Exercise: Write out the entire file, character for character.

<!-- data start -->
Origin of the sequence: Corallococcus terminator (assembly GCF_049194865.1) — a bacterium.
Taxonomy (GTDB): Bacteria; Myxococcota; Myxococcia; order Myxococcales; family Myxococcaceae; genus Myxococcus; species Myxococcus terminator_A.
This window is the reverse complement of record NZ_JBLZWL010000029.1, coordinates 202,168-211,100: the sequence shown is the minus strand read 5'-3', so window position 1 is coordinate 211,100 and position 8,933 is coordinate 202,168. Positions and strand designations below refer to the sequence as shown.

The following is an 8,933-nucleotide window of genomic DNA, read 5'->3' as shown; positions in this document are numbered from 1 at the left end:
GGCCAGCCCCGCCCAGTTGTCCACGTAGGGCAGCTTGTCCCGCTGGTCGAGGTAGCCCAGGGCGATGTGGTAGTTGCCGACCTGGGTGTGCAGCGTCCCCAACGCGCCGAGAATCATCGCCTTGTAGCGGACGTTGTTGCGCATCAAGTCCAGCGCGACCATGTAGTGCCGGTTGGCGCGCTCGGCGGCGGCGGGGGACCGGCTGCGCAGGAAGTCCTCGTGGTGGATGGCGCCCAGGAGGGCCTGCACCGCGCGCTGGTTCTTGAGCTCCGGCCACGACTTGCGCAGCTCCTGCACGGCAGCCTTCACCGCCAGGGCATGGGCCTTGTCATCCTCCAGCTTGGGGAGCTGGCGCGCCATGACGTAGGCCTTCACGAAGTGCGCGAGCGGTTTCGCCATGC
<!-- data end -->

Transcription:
Origin of the sequence: Corallococcus terminator (assembly GCF_049194865.1) — a bacterium.
Taxonomy (GTDB): Bacteria; Myxococcota; Myxococcia; order Myxococcales; family Myxococcaceae; genus Myxococcus; species Myxococcus terminator_A.
This window is the reverse complement of record NZ_JBLZWL010000029.1, coordinates 202,168-211,100: the sequence shown is the minus strand read 5'-3', so window position 1 is coordinate 211,100 and position 8,933 is coordinate 202,168. Positions and strand designations below refer to the sequence as shown.

The following is an 8,933-nucleotide window of genomic DNA, read 5'->3' as shown; positions in this document are numbered from 1 at the left end:
GGCCAGCCCCGCCCAGTTGTCCACGTAGGGCAGCTTGTCCCGCTGGTCGAGGTAGCCCAGGGCGATGTGGTAGTTGCCGACCTGGGTGTGCAGCGTCCCCAACGCGCCGAGAATCATCGCCTTGTAGCGGACGTTGTTGCGCATCAAGTCCAGCGCGACCATGTAGTGCCGGTTGGCGCGCTCGGCGGCGGCGGGGGACCGGCTGCGCAGGAAGTCCTCGTGGTGGATGGCGCCCAGGAGGGCCTGCACCGCGCGCTGGTTCTTGAGCTCCGGCCACGACTTGCGCAGCTCCTGCACGGCAGCCTTCACCGCCAGGGCATGGGCCTTGTCATCCTCCAGCTTGGGGAGCTGGCGCGCCATGACGTAGGCCTTCACGAAGTGCGCGAGCGGTTTCGCCATGC